2.0 Rationale and Specific Aims
Aim 1: To test the effect of the IN-PEACE intervention on patients' neuropsychiatric symptoms (e.g., agitation/aggression, anxiety, repetitive behaviors). Mixed effects models will be used to compare repeated NPI-Q scores obtained at 3, 6, 9, 12, 15, 18, 21, and 24 months. Repeatedly measured NPI-Q scores will be the dependent variable in the model.
Aim 2: To test the effect of the IN-PEACE intervention on patients' overall symptom outcomes. Analyses in this aim will use repeatedly measured SM-EOLD scores over 24 months of follow-up as the dependent variable in the mixed effects model, similarly to the approach described for Aim 1.
Aim 3: To test the effect of the IN-PEACE intervention on caregivers' distress and mood. Aim 3 analyses will use repeatedly measured caregiver NPI-Q distress scores and caregiver PHQ-9 over 24 months of follow-up as the dependent variables in separate mixed effects models, similar to the approach for Aim 1.
Aim 4: Evaluate the effect of the IN-PEACE intervention on ER/hospital use. ER/hospitalization events will be obtained from accessing electronic medical records maintained by the Indiana Health Information Exchange (IHIE) and the Indiana Network for Patient Care (INPC). Poisson regression models will be used to compare rates of any ER/hospitalization event between the two groups while adjusting for dementia severity and significant baseline variables that differ between the two groups.
|Study Type :||Interventional (Clinical Trial)|
|Estimated Enrollment :||400 participants|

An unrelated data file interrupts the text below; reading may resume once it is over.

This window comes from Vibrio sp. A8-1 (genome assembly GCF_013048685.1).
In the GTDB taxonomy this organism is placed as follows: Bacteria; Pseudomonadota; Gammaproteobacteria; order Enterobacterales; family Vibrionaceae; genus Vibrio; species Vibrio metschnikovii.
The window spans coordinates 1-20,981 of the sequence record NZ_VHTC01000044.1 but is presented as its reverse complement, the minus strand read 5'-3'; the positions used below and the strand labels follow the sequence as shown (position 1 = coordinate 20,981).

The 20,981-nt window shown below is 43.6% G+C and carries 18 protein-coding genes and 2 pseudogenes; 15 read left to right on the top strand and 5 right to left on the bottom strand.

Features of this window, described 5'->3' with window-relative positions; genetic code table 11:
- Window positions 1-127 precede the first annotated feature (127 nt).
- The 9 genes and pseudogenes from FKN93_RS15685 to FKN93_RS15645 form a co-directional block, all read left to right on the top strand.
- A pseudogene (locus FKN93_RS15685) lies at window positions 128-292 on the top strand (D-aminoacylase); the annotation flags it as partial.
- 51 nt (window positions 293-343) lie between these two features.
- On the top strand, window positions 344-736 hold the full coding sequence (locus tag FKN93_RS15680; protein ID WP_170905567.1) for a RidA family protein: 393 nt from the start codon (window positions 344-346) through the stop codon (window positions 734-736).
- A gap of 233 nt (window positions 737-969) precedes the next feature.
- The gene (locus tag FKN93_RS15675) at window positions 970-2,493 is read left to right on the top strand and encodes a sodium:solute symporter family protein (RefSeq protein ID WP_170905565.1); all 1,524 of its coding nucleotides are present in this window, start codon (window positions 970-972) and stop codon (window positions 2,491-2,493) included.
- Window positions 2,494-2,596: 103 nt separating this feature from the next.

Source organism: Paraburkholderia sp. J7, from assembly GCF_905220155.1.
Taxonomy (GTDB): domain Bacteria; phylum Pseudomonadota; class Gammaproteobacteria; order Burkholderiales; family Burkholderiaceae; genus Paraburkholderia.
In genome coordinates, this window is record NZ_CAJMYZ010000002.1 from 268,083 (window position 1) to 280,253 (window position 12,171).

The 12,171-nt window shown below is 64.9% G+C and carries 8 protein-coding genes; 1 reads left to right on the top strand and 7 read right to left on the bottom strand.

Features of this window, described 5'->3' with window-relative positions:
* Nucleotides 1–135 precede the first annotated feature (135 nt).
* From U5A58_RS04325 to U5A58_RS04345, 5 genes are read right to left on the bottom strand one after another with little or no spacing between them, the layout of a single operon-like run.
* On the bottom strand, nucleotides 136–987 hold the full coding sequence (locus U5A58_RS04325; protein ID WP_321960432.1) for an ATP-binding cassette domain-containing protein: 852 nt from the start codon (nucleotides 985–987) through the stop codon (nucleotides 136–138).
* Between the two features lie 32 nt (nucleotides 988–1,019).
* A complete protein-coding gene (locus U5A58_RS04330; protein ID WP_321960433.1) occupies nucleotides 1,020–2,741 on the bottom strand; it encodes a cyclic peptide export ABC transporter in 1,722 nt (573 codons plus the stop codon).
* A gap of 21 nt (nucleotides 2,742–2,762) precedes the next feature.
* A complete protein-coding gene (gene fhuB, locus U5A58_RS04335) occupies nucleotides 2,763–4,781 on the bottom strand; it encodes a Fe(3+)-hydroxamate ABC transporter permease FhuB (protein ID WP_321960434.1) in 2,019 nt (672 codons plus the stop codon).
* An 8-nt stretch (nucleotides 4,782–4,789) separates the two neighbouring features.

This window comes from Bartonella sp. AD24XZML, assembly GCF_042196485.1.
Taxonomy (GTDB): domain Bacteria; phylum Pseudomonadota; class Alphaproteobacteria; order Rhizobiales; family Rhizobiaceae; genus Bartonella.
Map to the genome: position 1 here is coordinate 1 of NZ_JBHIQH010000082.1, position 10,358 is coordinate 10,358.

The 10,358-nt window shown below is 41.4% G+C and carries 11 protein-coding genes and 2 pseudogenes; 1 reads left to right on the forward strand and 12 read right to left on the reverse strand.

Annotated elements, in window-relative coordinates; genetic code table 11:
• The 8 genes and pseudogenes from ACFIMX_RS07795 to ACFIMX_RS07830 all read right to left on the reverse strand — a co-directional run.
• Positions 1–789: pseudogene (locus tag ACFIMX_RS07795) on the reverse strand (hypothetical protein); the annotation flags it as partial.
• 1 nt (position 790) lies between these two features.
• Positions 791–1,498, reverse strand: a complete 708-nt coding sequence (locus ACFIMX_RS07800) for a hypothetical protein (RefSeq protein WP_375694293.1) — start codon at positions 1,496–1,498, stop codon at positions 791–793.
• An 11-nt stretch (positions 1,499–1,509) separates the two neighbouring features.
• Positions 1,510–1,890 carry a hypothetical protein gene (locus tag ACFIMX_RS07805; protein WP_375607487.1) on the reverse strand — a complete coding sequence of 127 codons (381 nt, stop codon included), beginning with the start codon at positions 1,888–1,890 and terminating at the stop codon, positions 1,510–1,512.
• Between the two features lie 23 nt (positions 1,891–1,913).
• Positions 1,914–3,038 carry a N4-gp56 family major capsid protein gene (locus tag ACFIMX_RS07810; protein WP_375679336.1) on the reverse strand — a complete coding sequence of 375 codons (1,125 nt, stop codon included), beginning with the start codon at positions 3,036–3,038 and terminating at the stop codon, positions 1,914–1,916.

|Intervention Model:||Parallel Assignment|
|Masking:||Single (Outcomes Assessor)|
|Primary Purpose:||Supportive Care|
|Official Title:||Indiana Palliative Excellence in Alzheimer's Care Efforts- Randomized Control Trial|
|Actual Study Start Date :||December 1, 2018|
|Estimated Primary Completion Date :||January 7, 2023|
|Estimated Study Completion Date :||January 7, 2023|
Experimental: IN-PEACE Dementia Care Coordination
In-PEACE intervention arm will have monthly contact with a dementia care coordinator (DCC) to to identify symptoms the person with memory problems is having, including: pain, sadness, or other symptoms. The Dementia Care Coordinator will consult with the project clinical team to develop a plan of care utilizing standardized protocols to reduce the burdens of disease associated symptoms and behaviors.
Behavioral: IN-PEACE Dementia Care Coordination
Patient/Caregivers assigned to the intervention arm will have monthly phone calls with a Nurse or Social Worker, in the capacity of a Dementia care coordinator (DCC) to identify symptoms and behavior problems the person with memory problems is having, including: pain, sadness, or other symptoms. The Dementia Care Coordinator will consult with the project clinical team to develop a plan of care utilizing standardized protocols to reduce the burdens of disease associated symptoms and behaviors. In addition, education and support materials will be provided to the caregiver in the role caring and management of a patient with dementia.
No Intervention: Usual Care
The usual care arm will have access to education and informational materials from the local chapter of the Alzheimer's Association and other community resources and will be reminded of these resources throughout the study.